When it comes to delivering the apothecary to the battle, we have several options.  Of course we can mount one up in a rhino, razorback, or drop pod.  The enclosed variety is best for wound support by not allowing the enemy's anti-infantry firepower to hit the command squad, and the rhino allows two members of the squad to shoot out the top hatch.  A plasma-weilding squad can do drive-by attacks and support their front-line bretheren with much needed healing support.

If we are using belial in our army list (which is actually recommended, even for a traditional battle company) we have the ability to take a terminator apothecary.  The apothecary makes the terminator squad much more adept at surviving weapons that would normally kill them, and are a great support unit, excelling in both close combat and fire support.  While its true you want the apothecary out of combat to keep working, assault with deathwing squads is preferred when hitting your enemy's meaty fire support units.  You should be expected to obliterate them in close combat, allowing your apothecary to do his job when the opponent begins firing at you again.  More than 90 percent of the time, the deathwing apothecary will be saving a fellow terminator, and he will typically save 3 such terminators over the coarse of a game, paying back his points two to three fold just from death prevention.

If Sammael is included in the army, we can have an apothecary in a Ravenwing squad as well.  This bike-mounted apothecary is quickly able to redirect his attentions where they are needed, and the squad may purchase a pair of plasma guns for fire support.  Remember that the apothecaries can heal the wounds caused by Gets Hot! as well, making plasma the preferred weapon type for command squads.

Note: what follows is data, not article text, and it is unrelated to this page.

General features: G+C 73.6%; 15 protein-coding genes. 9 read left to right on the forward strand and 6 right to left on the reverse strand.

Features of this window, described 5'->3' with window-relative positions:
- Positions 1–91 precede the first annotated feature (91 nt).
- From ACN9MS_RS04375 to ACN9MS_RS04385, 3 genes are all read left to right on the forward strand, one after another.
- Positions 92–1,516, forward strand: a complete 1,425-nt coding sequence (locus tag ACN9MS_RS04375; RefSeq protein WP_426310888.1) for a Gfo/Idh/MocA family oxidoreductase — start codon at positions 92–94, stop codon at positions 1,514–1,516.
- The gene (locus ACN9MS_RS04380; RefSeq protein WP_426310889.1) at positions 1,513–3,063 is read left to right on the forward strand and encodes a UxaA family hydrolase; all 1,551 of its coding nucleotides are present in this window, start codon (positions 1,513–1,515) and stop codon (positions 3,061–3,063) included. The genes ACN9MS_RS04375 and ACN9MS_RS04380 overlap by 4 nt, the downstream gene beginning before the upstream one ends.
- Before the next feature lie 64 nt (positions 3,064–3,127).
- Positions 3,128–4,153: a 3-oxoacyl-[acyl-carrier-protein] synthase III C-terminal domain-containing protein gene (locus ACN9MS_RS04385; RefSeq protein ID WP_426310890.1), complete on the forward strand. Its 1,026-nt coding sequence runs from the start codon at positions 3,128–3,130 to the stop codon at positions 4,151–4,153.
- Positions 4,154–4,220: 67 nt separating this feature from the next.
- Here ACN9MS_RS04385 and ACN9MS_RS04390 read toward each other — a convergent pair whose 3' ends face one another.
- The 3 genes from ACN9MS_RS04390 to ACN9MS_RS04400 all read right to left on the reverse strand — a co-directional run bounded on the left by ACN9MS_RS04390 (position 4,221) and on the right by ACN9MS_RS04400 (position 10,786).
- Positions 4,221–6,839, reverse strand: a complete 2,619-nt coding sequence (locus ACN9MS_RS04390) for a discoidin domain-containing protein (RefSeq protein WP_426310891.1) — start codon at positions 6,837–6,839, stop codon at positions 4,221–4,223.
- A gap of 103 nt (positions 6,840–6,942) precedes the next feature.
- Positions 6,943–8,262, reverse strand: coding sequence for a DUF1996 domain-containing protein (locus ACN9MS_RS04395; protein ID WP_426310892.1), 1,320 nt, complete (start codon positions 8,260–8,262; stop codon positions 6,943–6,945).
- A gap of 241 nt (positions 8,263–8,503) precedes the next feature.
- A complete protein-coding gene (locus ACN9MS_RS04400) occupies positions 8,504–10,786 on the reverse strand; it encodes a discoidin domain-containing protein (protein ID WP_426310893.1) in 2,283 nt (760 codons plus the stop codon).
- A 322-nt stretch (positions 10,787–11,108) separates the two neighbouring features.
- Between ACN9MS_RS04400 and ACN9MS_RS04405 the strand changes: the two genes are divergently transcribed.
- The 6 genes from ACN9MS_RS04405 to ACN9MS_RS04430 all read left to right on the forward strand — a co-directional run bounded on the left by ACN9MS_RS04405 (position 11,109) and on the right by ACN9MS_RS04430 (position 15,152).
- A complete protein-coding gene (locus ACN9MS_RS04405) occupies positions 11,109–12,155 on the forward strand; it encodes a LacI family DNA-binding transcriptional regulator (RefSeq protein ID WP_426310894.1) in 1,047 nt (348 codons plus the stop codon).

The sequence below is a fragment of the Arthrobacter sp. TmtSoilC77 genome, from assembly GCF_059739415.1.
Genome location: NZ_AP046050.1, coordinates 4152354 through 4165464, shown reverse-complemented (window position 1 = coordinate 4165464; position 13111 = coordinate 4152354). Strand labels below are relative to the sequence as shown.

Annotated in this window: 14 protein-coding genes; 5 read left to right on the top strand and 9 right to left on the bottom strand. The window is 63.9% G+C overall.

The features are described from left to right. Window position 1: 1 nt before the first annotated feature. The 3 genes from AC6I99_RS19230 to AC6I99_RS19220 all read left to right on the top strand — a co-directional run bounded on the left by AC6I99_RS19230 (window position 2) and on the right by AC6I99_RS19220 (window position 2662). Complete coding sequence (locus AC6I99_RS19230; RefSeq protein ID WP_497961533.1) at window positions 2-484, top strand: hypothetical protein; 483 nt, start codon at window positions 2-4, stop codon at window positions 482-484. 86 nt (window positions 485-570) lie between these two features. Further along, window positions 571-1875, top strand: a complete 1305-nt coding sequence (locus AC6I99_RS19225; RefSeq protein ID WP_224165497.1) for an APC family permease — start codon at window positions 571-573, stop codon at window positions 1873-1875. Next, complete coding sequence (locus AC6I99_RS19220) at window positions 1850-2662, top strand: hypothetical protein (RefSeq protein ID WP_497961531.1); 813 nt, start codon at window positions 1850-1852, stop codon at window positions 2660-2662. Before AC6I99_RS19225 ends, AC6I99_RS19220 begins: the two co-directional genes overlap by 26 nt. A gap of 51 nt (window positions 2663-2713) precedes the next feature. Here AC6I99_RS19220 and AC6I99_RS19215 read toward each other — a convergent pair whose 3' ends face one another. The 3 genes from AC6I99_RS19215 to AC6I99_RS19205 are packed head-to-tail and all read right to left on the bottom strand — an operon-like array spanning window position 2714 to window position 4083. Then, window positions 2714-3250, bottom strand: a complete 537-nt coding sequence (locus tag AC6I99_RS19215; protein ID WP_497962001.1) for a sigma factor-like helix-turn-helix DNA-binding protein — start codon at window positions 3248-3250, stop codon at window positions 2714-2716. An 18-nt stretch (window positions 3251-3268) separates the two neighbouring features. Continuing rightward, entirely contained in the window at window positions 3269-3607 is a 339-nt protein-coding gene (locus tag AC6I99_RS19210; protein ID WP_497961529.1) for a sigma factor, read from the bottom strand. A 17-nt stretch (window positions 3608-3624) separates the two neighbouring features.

What's more, is that every IC in the codex allows the use of a command squad.  With the special upgrades from Belial to a second squad, this means the Dark Angels may include 3 apothecaries in a single list.  This is usually too many points spent on elite units, so is not recommended, but it does allow the player an interesting strategy to utilize from time to time.  In games where non-troop units can score, or objectives are not an issue, these medics can really provide a rock-hard core to the DA army.  By keeping the entire army close to each other, you have a hard-to-penetrate barrier utilizing armor and apothecaries to deny the enemy from inflicting casualties.

Most of this information may seem elementary, but when we start combining the topics discussed so far with a focused battle plan, you will start seeing the master general's army beginning to take shape.


  1. DA Apothecaries are extremely useful, especially with DW.

    I think I would prefer FNP most of the time, but at least this one allows you to affect multiple units.

  2. Another great article, sir! I've been fielding my space wolves for the last year, but I've settled into a comfortable place. I keep trying to play them defensively...

    I think it's time I try the Dark Angels, they seem more of a fit with my play style. Your reviews have really helped me to get a better insight on them as a playable army. Looking forward to more!

    Edit: This was accidentally posted in the tournament article...I copied it here where it belonged^^



Related Posts Plugin for WordPress, Blogger...